Monday, December 16, 2013

City Mommy, City Nanny

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Writing about nannies in Manhattan is like holding a large container of gasoline, standing next to an open fire and saying "Oh, what the hell, let's see what happens?" Of course I am not writing about nannies, but about being a nanny. In Manhattan. Which can be like jumping into that flame to find a few scraps of cash within it before they burn.

Let me say at the outset that some of my best friends are families with children whom I have cared for.  I say that tongue-in-cheek, but it's true. I have formed lifelong loving friendships with both parents and children I have met and cared for in my expedition in the jungle of Manhattan service positions. These families hold my heart firmly, and lest anyone accuse of me of protesting too much, I have the memories and stories to prove it.

I also owe a debt to my clients because they taught me much about children and the way they work, how their internal mechanisms are as intricate and finely tuned (and easy to disrupt) as the wind parts in an antique watch. Spending all day with a child is rather like a Buddhist exercise: one must let go of "plans" and see where the path takes you, where the child pulls you.

When I became a mother it was my greatest fear that I would have suffered terrible burnout and be unable to feel the joy of accompanying a child throughout her day; it would be old-hat. Happily, I didn't. Not to say there aren't slow hours in the day (when will I master the art of letting my child put imaginary oregano in her imaginary cocoa instead of insisting that it needs some cinnamon or whipped cream? My husband, fortunately, is a whiz at tea parties. My being an actor, I have, perhaps ironically, no gift for that sort of pretend-with-no-boundaries, such is my compulsive allegiance to reality.)

There were dark passages too. I have tales of times when I met children who despite (or perhaps because of) their financial good fortune had me running to the dictionary to look up the definitions of "conscience" and "character." I once witnessed a 13 year old boy torturing a bunny rabbit. His pet bunny. I reprimanded him, only to be told that "the bunny started it." I wish I could report that this child had a precocious gift for dark humor but alas it was as straight-faced as the torture was aggressive. I took the bunny away and told his parents. What they chose to do with the knowledge, or the bunny, I don't know. I asked my agency to cross that address off the list of my future appointments. You can't save every bunny, alas.

But mostly the problems stemmed not from the children, but from the parents.

Why does it sometimes go wrong with the nannies? Why do some families fail at forming loving and respectful relationships with those who nurture their babies?

When I was in my first trimester of pregnancy I was wandering the baby book aisles of the local bookshop -- trying to understand the magnitude of the shift that was about to occur from being a nanny to being a mother -- when I stumbled upon a popular title. It was called City Baby, and its cover illustration spoke of all things gentle and peaceful and benign. The cartoon drawing of a mommy, wearing a kerchief as she carried her young babe along a horizon of  high-rises  looked so much like the mother bird in P.D. Eastman's Are You My Mother? that surely she was trustworthy. Surely she homage to the cuddly feeling that book inspires.  I could take advice from this kerchief-wearing hippy about raising a child in New York City.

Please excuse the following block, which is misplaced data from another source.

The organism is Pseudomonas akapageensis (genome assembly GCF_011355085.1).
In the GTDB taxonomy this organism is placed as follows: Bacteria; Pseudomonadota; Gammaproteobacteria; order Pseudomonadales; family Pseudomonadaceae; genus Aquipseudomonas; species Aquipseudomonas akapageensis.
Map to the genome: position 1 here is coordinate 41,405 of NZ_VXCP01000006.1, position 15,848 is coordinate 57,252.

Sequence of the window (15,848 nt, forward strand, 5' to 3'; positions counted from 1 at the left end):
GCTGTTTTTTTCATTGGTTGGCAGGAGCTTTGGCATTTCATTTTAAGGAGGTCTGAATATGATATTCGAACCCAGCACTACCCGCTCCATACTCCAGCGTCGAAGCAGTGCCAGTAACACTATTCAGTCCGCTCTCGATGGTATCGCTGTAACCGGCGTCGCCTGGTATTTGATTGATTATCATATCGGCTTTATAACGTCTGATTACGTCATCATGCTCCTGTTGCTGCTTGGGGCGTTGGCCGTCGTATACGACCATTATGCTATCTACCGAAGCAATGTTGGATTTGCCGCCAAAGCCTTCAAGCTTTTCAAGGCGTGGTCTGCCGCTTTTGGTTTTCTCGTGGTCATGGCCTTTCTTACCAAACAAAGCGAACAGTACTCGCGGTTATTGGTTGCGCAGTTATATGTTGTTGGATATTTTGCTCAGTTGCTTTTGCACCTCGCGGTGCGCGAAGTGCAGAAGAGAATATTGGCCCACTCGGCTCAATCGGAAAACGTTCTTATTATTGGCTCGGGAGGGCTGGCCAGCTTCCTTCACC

The cover of the self-appointed "New York City Baby Bible."
My heart sank and my blood boiled as I leafed through its pages. I scribbled angry notes in the margins of a magazine I found in my purse, as I didn't want to forget a word of this dangerous "advice," so potent and so wrong that I despaired at the thought of families obtaining "wisdom" from its pages. Of course the section that was of particular interest was that on how to "train" a nanny. With advice like this infiltrating the population like a fleet of armed robots, we need a State Department fully staffed with ambassadors to broker a peace between nannies and their employers. Gasoline on the fire, indeed.

Poor City Baby. It is my sacrificial lamb: one of so many books that shred the bonds between those who nurture our young and those who need their help. So exemplary of bad advice; it is my pick for most misleading, most likely to cause trouble, to wound souls and to give mothers dangerous notions that not only sever their bonds with nannies but even shred the fabric of polite and decent society. Am I being dramatic? I hope so, because there is nothing more dramatic than our relationships with others. Souls and happiness are at stake in the mommy/nanny dynamic. This is something that has to be gotten right.

The good news is that it can be gotten right. I will return to City Baby and the specifics of its crimes against parents and their employees (not to mention against their children) in my next post. I would like to end this post with a note of hope, a trumpet of good will, a thank you to all the children and their parents who are my forever extended family. The little girl with whom I read The Doctor and The Dormouse, the little boy with whom I had tea parties and bubble cakes at bath time, the little boy who gamely ate his dinner dressed as Snow White according to his older sister's wishes. A thank you to the parents of two little girls who seemed to have sprung from a birthday cake such was their sweetness, to the parents who asked me how my day had gone and made sure I made it safely to a taxi at 2 am. Thanks for the memory - so many collectively that they will fill many happy posts.

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